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Foster Care Highlighted on Toledo News

OhioGuidestone Regional Coordinator Allison McQueen put aside her holiday weekend plans when she saw an opportunity to benefit children in need.

When Allison heard WTOL-TV in Toledo was doing a story about foster care, Allison, herself a foster parent, took an opportunity to promote OhioGuidestone’s foster care services.

She told reporter Trent Croci about the number of older teens and medically fragile children who need homes, and how OhioGuidestone provides the training for a parent willing to be a foster caregiver.

Allison introduced Hannah Rose, an OhioGuidestone foster parent describing her experience as a first time foster parent, and how OhioGuidestone helped every step of the way through training and staying with her throughout the whole process.

Hannah admits there are difficult times and difficult days but it is overwhelmingly a positive experience to be able to have a positive impact on a child’s life.

Allison is a great example of OhioGuidestone’s dedication to children and families as she provides insight on the need for foster caregivers and families.

Watch the story here.

Read more below:

Foster care organizations in need of foster parents, especially for teens in northwest Ohio:

National Foster Care Month

A coordinator with foster care organization OhioGuidestone says the number of children needing foster families greatly outnumbers families currently signed up.

Foster care organizations in need of foster parents, especially for teens in northwest Ohio: National Foster Care Month

OHIO, USA — There is a need for foster families in northwest Ohio. Local organizations are getting the word out during National Foster Care Month in hopes of finding more homes to meet that need.

OhioGuidestone is one of those groups. It is a private, non-profit organization that helps to connect families to foster children and other services.

McQueen said most families want to foster kids five years old or younger. However, OhioGuideStone said the greatest need is for children 10 years old and older.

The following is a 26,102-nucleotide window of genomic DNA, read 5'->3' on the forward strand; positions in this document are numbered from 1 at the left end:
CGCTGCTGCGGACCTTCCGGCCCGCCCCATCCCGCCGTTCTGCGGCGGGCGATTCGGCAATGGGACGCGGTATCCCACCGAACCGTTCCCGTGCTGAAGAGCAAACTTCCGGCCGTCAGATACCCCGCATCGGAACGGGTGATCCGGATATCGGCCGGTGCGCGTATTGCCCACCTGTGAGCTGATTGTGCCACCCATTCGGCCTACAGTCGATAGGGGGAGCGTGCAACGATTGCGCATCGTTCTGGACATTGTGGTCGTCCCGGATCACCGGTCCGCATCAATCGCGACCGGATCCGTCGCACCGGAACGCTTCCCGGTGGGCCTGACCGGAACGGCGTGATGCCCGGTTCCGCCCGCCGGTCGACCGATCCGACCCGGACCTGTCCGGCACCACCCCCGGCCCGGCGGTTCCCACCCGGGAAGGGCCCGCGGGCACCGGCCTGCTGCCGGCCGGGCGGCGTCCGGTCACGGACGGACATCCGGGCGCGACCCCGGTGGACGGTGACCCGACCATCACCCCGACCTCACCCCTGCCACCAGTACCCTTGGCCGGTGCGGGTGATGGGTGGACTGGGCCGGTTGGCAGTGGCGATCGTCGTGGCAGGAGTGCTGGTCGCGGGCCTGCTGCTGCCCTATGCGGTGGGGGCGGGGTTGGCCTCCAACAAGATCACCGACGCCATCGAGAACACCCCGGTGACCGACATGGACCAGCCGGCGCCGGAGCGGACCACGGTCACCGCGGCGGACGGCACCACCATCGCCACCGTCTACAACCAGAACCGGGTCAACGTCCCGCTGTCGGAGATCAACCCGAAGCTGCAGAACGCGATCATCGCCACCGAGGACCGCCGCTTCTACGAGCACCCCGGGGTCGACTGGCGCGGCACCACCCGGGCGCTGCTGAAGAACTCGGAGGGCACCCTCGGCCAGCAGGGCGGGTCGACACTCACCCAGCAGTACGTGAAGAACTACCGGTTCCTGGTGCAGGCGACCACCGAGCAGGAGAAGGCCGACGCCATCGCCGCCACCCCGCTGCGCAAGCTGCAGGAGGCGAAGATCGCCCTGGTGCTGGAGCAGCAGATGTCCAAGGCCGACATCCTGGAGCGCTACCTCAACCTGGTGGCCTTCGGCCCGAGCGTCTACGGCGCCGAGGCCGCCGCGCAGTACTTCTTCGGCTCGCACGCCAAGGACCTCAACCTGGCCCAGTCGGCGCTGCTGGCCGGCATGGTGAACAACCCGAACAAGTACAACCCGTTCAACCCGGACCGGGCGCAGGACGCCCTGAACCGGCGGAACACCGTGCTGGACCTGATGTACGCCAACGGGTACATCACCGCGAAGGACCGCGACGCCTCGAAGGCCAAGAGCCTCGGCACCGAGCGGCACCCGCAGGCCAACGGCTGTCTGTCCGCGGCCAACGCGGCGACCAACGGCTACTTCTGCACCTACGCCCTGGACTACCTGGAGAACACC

In the last two months, she said only a handful of younger kids were brought into their care.

“Those kids are like medically fragile kids and have a lot of behaviors like multiple tantrums in a day, or (behaviors) like screaming and crying,” McQueen said.

The organization goes through a county’s children services agency to help connect caregivers and kids.

  • To foster through the organization, you have to be 21 years old, versus the state’s age of 18.
  • You will need to be able to prove that you can financially care for yourself and the child.
  • Furthermore, you have to go through extensive training and home visits beforehand.

McQueen said that before fostering, a caregiver must be very mindful of the child’s past and not just judge from their file. A caregiver should be open to adapting.

“Your home is going to be way different than where they came from,” McQueen said. “And what works there is not going to work for you.”

Those like Hannah Rose began their foster care journey in January with the help of the OhioGuidestone’s Perrysburg office.

“This is my first time, so there are instances where I don’t know. (Like) ‘am I allowed to sign this paper?’ or ‘how do I handle this behavior?’ and they’ve been extremely responsive,” Rose said.

Rose is a single parent and said it’s not always the easiest caring for her first foster child, but it’s rewarding. She also said it’s important not to judge a child by what you read about them on the paper. She said with proper education and preparation, anything is possible.